Dear Rob – 1
Let’s assume Rob is a senior executive, with some oversight for an Agile initiative. He is a business person, not in any way a techie. What would you say to him? Well, here is the first in a series of posts for Rob; what I want to say to him.
Note: Rob is not a specific person, but rather I have put together several specific people into this one ‘character,’ Rob.
We think it is very important for senior executives to set the right tone for product development.
So, as a start, see “The Toyota Way” by Jeffrey Liker. At the beginning of Chapter 1, Fujio Cho (then President of Toyota) gives the quote you will see.
We place the highest value on actual implementation and taking action.
Read that whole quote.
It discusses how we create knowledge in the fastest possible way by making mistakes, by admitting to small failures and learning from them. This is in fact the way that Fujio Cho himself learned from Taiichi Ohno, when he was his protege, as everyone in Toyota knows.
The people using Lean-Agile-Scrum need to know that you understand this. Not, of course, that you want them to fail in a big way. But rather, given the nature of their work, especially new product development work, that you understand that acting is usually the fastest way to learn, that mistakes will of course be made, AND that they are expected to learn from the mistakes.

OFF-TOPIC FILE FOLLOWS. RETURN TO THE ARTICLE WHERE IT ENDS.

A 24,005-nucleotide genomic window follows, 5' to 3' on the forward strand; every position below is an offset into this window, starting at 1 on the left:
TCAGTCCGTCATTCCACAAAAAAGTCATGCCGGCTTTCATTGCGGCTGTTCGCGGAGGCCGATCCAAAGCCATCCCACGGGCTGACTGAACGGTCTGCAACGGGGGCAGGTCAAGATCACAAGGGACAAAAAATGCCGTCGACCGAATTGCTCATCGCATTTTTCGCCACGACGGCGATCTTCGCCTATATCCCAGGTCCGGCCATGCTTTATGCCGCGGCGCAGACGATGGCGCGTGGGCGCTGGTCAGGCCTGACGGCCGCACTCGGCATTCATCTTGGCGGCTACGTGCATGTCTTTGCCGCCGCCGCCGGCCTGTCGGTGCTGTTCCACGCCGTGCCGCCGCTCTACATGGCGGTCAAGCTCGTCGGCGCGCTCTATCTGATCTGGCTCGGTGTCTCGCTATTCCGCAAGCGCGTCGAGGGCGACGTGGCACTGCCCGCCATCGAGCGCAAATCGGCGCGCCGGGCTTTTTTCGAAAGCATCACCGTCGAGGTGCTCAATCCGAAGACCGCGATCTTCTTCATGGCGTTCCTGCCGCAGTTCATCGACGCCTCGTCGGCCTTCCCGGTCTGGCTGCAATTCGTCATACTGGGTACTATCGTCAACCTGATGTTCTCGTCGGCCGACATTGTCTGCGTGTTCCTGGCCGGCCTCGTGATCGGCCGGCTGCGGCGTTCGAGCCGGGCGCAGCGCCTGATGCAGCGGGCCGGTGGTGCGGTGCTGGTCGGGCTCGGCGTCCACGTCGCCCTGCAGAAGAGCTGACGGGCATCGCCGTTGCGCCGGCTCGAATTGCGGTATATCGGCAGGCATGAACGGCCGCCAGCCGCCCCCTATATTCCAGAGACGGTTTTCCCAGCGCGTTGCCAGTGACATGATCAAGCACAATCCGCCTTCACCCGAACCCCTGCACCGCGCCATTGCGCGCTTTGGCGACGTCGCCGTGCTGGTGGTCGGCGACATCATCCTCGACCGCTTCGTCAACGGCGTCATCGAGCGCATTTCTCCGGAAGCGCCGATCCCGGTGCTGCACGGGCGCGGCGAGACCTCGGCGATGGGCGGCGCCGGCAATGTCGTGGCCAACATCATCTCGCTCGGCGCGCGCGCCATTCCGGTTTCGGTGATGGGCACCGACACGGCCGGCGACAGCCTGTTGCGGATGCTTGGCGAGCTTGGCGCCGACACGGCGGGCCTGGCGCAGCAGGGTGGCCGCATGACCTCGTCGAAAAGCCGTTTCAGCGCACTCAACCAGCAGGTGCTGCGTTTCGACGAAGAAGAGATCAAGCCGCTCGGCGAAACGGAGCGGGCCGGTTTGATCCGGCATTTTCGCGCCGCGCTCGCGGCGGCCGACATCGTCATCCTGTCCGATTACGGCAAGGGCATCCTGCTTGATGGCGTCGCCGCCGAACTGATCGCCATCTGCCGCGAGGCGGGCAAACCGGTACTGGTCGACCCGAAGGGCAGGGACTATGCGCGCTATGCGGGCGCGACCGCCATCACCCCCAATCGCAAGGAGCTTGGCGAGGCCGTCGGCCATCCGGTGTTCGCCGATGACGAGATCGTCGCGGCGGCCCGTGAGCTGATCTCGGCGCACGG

Often they must learn by discussing the mistakes with managers and other who can help them learn. They must do ‘root cause analysis,’ for example, to enable themselves to learn faster. And fairly quickly, to drive quality up.
By going slow, we go fast.
So, I suggest you ask managers under you to allow everyone to tell more and more of the truth, and not just ask, but show it to them in the way you handle real situations (use real situations to embody the message). Even the truth that we really want to hide our eyes from (and probably have been hiding our eyes from). It is much easier to manage with the truth.
I am sure that you understand there is no implicit criticism of you personally here, but there is an implicit criticism of prior management cultures that your people are so used to. That told them, over and over again, to lie (no one ever said: “You must lie,” but that was really the message, and no doubt this started before they ever came to your firm) and to pretend they were perfect (which is an awful burden to bear).
To the degree your firm and firm culture have fully embraced Lean, this will be an easy change. My opinion, based on maybe much too little time at your firm, is that, well, let’s say that your firm still has a way to go in embracing real Lean — at least in the areas I have seen. (And also, honestly, because your firm does know Lean pretty well in some areas, you have a huge advantage compared to other firms.)
You may find it odd that we ask you to help your people become more honest (‘everyone should already be honest,’ you might say to yourself), but honestly, dishonesty is common everywhere, even in your place.
Feedback should always go both directions, so please tell me:
- Is what I have said helpful?
- There are related things I already want to talk about more, so if you have particular interests or questions, we can tilt in that direction. Please tell me.
- There are completely unrelated things I also want to talk about. Again, if you have particular interests, please tell me.